Tom Pidcock cements his credentials as the future of British cycling

Tom Pidcock further cements his credentials as the future of British cycling by becoming the youngest EVER Tour de France stage winner on world famous Alpe d’Huez

  • Tom Pidcock pulled off a stunning solo victory in stage 12 of the Tour de France 
  • The Olympic gold medallist became the youngest ever to win on Alpe d’Huez 
  • He and four-time champion Chris Froome formed a five-man breakaway group 
  • Danish Team Jumob-Visma rider Jonas Vingegaard retained the yellow jersey   

Tom Pidcock further proved he is the future of British cycling by becoming the youngest ever winner of a Tour de France stage on Alpe d’Huez.

The 22-year-old from Leeds conquered the most famous climb in world cycling on Thursday to claim his first major stage victory, beating rejuvenated four-time champion Chris Froome into third on roads packed with raucous fans.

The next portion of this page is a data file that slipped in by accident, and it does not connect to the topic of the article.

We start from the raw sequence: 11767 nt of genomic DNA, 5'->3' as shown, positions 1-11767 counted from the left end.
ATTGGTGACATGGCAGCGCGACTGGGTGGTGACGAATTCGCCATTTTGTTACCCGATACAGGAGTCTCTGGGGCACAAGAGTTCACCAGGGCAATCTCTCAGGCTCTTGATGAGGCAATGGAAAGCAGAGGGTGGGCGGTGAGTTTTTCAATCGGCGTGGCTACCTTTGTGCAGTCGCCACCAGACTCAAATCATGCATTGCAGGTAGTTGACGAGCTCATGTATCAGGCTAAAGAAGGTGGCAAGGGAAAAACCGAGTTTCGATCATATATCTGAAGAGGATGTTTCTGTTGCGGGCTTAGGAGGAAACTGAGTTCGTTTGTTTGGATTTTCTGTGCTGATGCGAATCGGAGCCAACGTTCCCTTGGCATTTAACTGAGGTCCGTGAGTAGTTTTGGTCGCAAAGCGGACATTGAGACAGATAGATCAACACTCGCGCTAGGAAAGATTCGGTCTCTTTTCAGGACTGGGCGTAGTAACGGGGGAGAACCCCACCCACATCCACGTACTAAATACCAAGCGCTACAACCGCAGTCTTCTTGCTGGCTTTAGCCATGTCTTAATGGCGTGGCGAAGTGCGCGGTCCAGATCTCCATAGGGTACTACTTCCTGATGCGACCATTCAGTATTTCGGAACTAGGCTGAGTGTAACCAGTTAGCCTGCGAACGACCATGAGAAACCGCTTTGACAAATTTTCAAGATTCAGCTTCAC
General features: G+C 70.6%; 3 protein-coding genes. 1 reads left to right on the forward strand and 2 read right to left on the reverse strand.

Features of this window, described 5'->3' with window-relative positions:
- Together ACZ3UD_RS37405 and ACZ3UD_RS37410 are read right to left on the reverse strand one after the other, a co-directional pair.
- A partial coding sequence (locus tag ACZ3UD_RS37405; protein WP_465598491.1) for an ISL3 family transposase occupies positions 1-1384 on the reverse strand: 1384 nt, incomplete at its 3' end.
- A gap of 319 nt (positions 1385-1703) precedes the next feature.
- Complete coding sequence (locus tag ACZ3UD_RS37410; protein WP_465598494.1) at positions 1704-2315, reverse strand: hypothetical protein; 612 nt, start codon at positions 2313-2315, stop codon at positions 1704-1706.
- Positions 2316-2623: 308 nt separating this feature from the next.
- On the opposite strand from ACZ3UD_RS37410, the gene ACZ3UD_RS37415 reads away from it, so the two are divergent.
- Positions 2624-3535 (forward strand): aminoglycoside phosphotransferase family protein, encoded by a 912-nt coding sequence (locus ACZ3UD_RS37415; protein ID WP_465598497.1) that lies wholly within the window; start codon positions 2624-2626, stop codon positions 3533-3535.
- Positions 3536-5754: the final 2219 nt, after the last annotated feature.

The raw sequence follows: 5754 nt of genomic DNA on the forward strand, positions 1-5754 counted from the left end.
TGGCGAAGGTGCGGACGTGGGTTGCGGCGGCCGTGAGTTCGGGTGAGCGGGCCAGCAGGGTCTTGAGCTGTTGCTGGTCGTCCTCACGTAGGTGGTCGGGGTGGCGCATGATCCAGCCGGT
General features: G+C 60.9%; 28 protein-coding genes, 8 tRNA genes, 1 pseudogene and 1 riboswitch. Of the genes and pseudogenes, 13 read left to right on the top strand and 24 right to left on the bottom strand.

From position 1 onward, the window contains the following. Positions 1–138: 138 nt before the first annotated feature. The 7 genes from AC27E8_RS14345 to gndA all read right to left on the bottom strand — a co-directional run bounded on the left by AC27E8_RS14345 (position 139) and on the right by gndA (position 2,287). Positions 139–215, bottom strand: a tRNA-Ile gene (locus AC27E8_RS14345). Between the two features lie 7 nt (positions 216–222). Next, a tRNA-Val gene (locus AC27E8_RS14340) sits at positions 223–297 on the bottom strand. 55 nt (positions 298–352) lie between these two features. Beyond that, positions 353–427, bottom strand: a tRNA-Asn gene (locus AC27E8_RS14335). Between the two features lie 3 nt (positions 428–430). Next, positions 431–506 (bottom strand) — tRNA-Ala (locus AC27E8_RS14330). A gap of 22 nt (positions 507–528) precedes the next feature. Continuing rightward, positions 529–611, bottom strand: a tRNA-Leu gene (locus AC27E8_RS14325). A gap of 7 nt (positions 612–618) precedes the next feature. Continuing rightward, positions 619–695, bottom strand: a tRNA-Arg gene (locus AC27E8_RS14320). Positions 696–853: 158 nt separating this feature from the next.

Pidcock, who claimed gold in mountain biking at last summer’s Tokyo Olympics, is just the second Brit after Geraint Thomas in 2018 to win atop the iconic French mountain.

Tom Pidcock became just the second Brit after Geraint Thomas in 2018 to win on Alpe d’Huez

‘It’s not bad that, is it? If I get dropped every other day, I don’t care,’ grinned the Ineos Grenadiers rider, who is making his Tour debut. 

‘I thought maybe I would win one of these stages up a hill in the middle of nowhere, but to win Alpe d’Huez, that is insane.

‘It was one of my best experiences in cycling. You can’t even imagine riding up through all of these people. It was unreal – slaloming through people’s flags and fists.’

Pidcock is now eighth in the overall race, with Ineos team-mate Thomas – who came seventh on the stage – third and still in contention for the yellow jersey.

On Pidcock, Thomas said: ‘He is a super talent. It’s great to see him do well.’

Pidcock was part of a five-man breakaway during Thursday’s 12th stage, before making the first attack some 10km from the summit and then gradually riding away to finish 48 seconds clear of South African Louis Meintjes. 

Froome’s third place was his best performance since he suffered career-threatening injuries three years ago.

Jonas Vingegaard finished sixth to retain the yellow jersey ahead of two-time defending champion Tadej Pogacar, who was fifth.

The Olympic gold medallist was part of a breakaway group with British legend Chris Froome




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